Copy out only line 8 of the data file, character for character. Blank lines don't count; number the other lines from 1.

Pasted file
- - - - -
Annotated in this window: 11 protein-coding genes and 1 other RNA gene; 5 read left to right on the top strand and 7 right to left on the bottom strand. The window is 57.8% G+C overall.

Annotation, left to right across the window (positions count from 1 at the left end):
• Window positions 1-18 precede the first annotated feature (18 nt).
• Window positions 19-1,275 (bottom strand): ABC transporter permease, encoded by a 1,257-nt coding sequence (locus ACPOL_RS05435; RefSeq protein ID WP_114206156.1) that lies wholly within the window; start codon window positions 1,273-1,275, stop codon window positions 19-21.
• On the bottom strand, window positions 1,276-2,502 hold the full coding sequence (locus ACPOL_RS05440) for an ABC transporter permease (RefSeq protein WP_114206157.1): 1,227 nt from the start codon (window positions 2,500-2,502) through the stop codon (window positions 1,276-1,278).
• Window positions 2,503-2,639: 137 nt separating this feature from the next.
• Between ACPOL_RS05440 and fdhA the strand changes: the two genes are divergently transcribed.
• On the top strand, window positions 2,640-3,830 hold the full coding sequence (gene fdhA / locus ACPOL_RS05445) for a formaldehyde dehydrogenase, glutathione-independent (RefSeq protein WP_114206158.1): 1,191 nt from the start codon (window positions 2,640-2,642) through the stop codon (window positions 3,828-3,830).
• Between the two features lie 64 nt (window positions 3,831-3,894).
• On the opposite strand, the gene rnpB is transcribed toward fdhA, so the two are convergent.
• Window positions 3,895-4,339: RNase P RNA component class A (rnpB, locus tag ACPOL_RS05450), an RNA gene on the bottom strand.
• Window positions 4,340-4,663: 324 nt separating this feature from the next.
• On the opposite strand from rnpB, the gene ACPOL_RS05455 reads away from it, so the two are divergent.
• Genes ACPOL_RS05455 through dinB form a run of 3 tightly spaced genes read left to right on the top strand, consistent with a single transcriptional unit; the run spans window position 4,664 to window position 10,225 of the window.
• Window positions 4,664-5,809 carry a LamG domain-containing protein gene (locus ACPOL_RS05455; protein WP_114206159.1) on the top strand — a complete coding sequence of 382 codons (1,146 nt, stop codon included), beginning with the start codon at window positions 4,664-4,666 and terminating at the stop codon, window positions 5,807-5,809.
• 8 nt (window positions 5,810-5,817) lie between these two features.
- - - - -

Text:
• On the top strand, window positions 2,640-3,830 hold the full coding sequence (gene fdhA / locus ACPOL_RS05445) for a formaldehyde dehydrogenase, glutathione-independent (RefSeq protein WP_114206158.1): 1,191 nt from the start codon (window positions 2,640-2,642) through the stop codon (window positions 3,828-3,830).